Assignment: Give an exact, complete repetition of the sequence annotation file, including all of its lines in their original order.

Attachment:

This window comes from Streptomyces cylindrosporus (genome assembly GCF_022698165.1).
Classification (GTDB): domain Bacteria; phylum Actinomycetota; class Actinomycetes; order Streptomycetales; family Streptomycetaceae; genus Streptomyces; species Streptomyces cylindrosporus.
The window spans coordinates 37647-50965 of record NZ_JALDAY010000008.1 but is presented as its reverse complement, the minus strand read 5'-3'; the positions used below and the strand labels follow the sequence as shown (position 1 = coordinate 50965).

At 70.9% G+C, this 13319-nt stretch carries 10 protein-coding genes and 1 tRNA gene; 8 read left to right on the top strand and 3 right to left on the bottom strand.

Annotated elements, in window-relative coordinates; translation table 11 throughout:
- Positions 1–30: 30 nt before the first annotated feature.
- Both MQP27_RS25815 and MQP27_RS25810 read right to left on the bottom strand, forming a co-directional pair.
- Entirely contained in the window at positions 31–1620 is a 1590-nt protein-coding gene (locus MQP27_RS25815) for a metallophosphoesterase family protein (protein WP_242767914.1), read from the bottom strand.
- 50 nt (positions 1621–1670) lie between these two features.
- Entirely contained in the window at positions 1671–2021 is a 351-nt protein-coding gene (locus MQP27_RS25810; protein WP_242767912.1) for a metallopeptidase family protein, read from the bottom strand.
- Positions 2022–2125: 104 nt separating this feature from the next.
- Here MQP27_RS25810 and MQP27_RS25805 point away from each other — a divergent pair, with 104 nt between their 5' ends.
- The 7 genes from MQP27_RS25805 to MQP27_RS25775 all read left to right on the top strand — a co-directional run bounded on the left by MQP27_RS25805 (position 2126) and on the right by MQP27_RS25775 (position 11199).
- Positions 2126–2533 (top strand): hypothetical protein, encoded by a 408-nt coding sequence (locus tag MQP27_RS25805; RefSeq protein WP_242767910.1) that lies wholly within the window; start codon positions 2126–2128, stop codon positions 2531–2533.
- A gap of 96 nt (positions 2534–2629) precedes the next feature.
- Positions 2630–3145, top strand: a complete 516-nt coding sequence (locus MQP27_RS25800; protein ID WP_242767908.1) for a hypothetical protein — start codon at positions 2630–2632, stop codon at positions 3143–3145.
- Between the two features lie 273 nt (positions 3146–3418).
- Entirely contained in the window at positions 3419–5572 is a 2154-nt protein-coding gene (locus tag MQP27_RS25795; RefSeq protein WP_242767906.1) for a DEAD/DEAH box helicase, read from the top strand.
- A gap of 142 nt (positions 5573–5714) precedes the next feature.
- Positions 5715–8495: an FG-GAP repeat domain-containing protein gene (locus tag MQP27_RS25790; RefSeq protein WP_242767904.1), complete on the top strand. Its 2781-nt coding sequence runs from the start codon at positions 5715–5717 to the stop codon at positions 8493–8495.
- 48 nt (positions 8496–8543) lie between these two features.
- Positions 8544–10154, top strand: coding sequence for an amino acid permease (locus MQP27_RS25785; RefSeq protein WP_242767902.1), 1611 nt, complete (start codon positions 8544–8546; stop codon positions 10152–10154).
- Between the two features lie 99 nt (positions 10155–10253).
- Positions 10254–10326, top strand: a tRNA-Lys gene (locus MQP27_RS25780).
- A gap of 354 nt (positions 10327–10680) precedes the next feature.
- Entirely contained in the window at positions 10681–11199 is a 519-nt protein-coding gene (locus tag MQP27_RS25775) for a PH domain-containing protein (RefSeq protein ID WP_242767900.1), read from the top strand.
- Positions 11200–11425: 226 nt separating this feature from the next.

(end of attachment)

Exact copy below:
This window comes from Streptomyces cylindrosporus (genome assembly GCF_022698165.1).
Classification (GTDB): domain Bacteria; phylum Actinomycetota; class Actinomycetes; order Streptomycetales; family Streptomycetaceae; genus Streptomyces; species Streptomyces cylindrosporus.
The window spans coordinates 37647-50965 of record NZ_JALDAY010000008.1 but is presented as its reverse complement, the minus strand read 5'-3'; the positions used below and the strand labels follow the sequence as shown (position 1 = coordinate 50965).

At 70.9% G+C, this 13319-nt stretch carries 10 protein-coding genes and 1 tRNA gene; 8 read left to right on the top strand and 3 right to left on the bottom strand.

Annotated elements, in window-relative coordinates; translation table 11 throughout:
- Positions 1–30: 30 nt before the first annotated feature.
- Both MQP27_RS25815 and MQP27_RS25810 read right to left on the bottom strand, forming a co-directional pair.
- Entirely contained in the window at positions 31–1620 is a 1590-nt protein-coding gene (locus MQP27_RS25815) for a metallophosphoesterase family protein (protein WP_242767914.1), read from the bottom strand.
- 50 nt (positions 1621–1670) lie between these two features.
- Entirely contained in the window at positions 1671–2021 is a 351-nt protein-coding gene (locus MQP27_RS25810; protein WP_242767912.1) for a metallopeptidase family protein, read from the bottom strand.
- Positions 2022–2125: 104 nt separating this feature from the next.
- Here MQP27_RS25810 and MQP27_RS25805 point away from each other — a divergent pair, with 104 nt between their 5' ends.
- The 7 genes from MQP27_RS25805 to MQP27_RS25775 all read left to right on the top strand — a co-directional run bounded on the left by MQP27_RS25805 (position 2126) and on the right by MQP27_RS25775 (position 11199).
- Positions 2126–2533 (top strand): hypothetical protein, encoded by a 408-nt coding sequence (locus tag MQP27_RS25805; RefSeq protein WP_242767910.1) that lies wholly within the window; start codon positions 2126–2128, stop codon positions 2531–2533.
- A gap of 96 nt (positions 2534–2629) precedes the next feature.
- Positions 2630–3145, top strand: a complete 516-nt coding sequence (locus MQP27_RS25800; protein ID WP_242767908.1) for a hypothetical protein — start codon at positions 2630–2632, stop codon at positions 3143–3145.
- Between the two features lie 273 nt (positions 3146–3418).
- Entirely contained in the window at positions 3419–5572 is a 2154-nt protein-coding gene (locus tag MQP27_RS25795; RefSeq protein WP_242767906.1) for a DEAD/DEAH box helicase, read from the top strand.
- A gap of 142 nt (positions 5573–5714) precedes the next feature.
- Positions 5715–8495: an FG-GAP repeat domain-containing protein gene (locus tag MQP27_RS25790; RefSeq protein WP_242767904.1), complete on the top strand. Its 2781-nt coding sequence runs from the start codon at positions 5715–5717 to the stop codon at positions 8493–8495.
- 48 nt (positions 8496–8543) lie between these two features.
- Positions 8544–10154, top strand: coding sequence for an amino acid permease (locus MQP27_RS25785; RefSeq protein WP_242767902.1), 1611 nt, complete (start codon positions 8544–8546; stop codon positions 10152–10154).
- Between the two features lie 99 nt (positions 10155–10253).
- Positions 10254–10326, top strand: a tRNA-Lys gene (locus MQP27_RS25780).
- A gap of 354 nt (positions 10327–10680) precedes the next feature.
- Entirely contained in the window at positions 10681–11199 is a 519-nt protein-coding gene (locus tag MQP27_RS25775) for a PH domain-containing protein (RefSeq protein ID WP_242767900.1), read from the top strand.
- Positions 11200–11425: 226 nt separating this feature from the next.